Performing aftercare post tongue tie revision on small children can be a heartbreaking experience, especially on babies. Often the baby cries through all the exercises and all you can think off is finishing up as quickly as possible. Unfortunately, some babies have a natural tendency to bite down hard. This slows down the exercises, makes it harder to perform them and hurts really bad! So, what to do?

One option is to insert something into the baby’s mouth, to prevent the biting.

For a video-guide on how to correctly perform aftercare, click here.

Should you insert something to prevent biting?

There is no doubt that using something to keep your baby’s mouth open while performing aftercare, can be a great help to make sure the exercises are done as fast as possible, according to instructions and hurt free.

The primary concern when inserting something into your baby’s mouth, is whether it can hurt your baby or if your baby will feel discomfort. Inserting something to keep your baby’s mouth open should not be neither harmful nor overly uncomfortable and this will depend heavily on what you use. As such, it is very important to use something that is hard enough to prevent biting, but soft enough so it doesn’t hurt the teeth or gums. It is also important to use something that does not contain harmful substances like latex. It needs to be able to clean properly and must be small enough to maneuver and perform exercises around (but not pose a choking hazard!).

Taking these points into consideration, it is perfectly possible to find something around the house that works to keep the baby’s mouth open while performing the exercises. If you have something that works then great, use that. If not, a bite block could be the way to go for you.

Should you get a bite block?

A bite block from a well reputed supplier like this one on Amazon, meets the above requirements and is safe to use on your baby. Its shape ensures that it also leaves room to navigate the mouth during the stressful exercises, something that can be much harder than what most people expect. A bite block isn’t as easy to use as you might expect though, it takes some practice, and probably a few tries, before you will fully master the block, while at the same time fixating your baby and performing the exercises.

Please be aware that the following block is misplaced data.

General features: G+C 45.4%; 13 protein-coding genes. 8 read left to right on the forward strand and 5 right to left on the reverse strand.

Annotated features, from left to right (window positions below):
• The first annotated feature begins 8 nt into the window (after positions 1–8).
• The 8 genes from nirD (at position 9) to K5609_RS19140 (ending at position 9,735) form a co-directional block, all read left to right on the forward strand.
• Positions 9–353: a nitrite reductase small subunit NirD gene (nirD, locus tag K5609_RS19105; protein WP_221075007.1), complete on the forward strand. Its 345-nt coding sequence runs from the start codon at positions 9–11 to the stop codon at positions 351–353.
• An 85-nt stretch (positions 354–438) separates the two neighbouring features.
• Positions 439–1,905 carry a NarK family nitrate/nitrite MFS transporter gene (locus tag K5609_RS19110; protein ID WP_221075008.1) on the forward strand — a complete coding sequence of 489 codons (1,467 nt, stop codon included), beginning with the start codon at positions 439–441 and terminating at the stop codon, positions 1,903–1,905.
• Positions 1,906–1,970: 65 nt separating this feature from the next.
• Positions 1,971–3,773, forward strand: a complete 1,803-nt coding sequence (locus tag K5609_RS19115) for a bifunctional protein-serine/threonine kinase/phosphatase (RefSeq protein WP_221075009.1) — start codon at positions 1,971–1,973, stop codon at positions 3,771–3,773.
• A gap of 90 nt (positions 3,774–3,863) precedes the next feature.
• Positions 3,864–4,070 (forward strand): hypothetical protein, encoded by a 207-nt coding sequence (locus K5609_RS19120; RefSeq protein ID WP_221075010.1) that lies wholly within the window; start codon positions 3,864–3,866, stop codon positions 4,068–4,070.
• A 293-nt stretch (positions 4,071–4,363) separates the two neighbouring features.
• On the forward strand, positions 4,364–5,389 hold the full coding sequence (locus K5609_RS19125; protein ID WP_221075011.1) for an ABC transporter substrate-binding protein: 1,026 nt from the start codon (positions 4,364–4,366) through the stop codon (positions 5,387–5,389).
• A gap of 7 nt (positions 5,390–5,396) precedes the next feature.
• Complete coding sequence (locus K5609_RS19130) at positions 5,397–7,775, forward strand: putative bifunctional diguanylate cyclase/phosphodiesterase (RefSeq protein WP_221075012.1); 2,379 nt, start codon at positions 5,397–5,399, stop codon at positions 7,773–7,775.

Drawing from personal as well as professional experience, bite blocks are a great help if your baby bites down during aftercare. This is especially true, considering the low costs of bite blocks, which are often less than $10 including shipping. For the specific bite block linked above (and here), for $6.99 you get a high-quality safe product, in three different sizes. This is great, as it reduces the risk that you order a product that is either too big and clunky to use, or so small that it poses a choking hazard.

If your baby or small child has not yet been treated and you are wondering if you should invest in a bite block before knowing if you will actually need it, I would highly recommend investing the $6.99 up front, so you don’t have to wait for shipping during the aftercare period, inhibiting your ability to perform the exercises, thus increasing chances for reattachment.

This article is not in any way supported by either or the bite block supplier, and as such there is no monetary relationship between either Amazon-com or the bite block supplier and